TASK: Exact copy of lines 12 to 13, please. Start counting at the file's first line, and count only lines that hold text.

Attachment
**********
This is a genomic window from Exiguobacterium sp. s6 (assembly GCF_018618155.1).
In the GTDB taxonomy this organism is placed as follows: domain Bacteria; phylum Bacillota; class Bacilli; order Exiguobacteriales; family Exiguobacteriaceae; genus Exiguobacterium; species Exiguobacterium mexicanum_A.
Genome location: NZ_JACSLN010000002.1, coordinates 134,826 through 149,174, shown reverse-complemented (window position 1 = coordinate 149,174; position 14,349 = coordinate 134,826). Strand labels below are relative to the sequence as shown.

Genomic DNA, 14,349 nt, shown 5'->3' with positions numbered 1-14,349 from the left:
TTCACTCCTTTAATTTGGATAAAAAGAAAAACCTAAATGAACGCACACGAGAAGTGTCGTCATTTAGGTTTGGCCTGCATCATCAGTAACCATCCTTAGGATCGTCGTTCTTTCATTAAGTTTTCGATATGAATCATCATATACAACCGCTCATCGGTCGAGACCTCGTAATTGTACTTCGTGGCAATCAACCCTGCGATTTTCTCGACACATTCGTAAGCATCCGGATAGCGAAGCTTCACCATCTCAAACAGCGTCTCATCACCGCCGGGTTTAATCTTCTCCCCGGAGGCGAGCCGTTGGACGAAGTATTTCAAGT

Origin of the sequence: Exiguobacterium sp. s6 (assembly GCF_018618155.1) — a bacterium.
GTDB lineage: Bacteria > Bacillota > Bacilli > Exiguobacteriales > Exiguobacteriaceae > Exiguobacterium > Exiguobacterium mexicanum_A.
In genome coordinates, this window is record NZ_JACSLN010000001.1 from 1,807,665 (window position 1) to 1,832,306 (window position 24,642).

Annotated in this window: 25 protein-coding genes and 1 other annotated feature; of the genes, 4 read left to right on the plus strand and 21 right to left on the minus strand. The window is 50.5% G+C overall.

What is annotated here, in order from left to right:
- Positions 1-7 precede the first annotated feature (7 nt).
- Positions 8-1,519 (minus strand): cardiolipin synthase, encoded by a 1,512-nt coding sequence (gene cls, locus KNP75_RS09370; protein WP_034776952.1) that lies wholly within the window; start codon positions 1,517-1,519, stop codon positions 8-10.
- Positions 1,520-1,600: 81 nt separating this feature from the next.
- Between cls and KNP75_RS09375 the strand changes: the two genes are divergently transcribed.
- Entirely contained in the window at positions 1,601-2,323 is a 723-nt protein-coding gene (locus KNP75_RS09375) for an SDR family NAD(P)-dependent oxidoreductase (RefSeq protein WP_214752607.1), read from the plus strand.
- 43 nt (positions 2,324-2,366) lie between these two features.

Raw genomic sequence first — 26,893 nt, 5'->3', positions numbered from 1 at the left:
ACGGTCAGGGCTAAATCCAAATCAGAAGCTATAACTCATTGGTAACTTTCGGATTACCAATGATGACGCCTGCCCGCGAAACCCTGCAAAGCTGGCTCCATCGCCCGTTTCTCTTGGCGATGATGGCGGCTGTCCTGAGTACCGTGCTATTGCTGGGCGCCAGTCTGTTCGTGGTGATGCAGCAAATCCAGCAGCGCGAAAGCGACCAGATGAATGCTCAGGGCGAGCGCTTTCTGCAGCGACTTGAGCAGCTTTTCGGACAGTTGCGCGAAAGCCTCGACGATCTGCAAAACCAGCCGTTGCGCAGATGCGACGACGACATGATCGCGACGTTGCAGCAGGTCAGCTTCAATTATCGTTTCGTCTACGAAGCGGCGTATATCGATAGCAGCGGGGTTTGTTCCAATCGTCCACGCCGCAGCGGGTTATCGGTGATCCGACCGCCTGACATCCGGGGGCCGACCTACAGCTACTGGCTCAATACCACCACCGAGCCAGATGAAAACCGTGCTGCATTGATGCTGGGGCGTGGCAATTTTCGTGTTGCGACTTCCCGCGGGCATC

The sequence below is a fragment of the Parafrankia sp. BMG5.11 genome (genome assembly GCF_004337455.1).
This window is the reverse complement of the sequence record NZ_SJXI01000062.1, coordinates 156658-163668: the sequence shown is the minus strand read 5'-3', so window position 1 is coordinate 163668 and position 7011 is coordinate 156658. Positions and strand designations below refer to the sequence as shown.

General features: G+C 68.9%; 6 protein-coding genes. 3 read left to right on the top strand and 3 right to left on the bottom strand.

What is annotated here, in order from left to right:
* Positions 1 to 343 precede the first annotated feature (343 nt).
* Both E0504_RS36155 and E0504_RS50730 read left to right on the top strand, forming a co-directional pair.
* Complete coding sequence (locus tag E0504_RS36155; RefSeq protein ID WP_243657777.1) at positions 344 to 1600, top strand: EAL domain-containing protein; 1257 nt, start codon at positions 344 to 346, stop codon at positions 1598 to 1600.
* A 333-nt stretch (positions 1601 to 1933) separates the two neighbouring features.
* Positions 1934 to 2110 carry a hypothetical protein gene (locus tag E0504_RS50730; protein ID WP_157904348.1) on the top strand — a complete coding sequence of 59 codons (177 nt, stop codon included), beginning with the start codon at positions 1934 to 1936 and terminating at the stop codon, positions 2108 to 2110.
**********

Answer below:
- Positions 8-1,519 (minus strand): cardiolipin synthase, encoded by a 1,512-nt coding sequence (gene cls, locus KNP75_RS09370; protein WP_034776952.1) that lies wholly within the window; start codon positions 1,517-1,519, stop codon positions 8-10.
- Positions 1,520-1,600: 81 nt separating this feature from the next.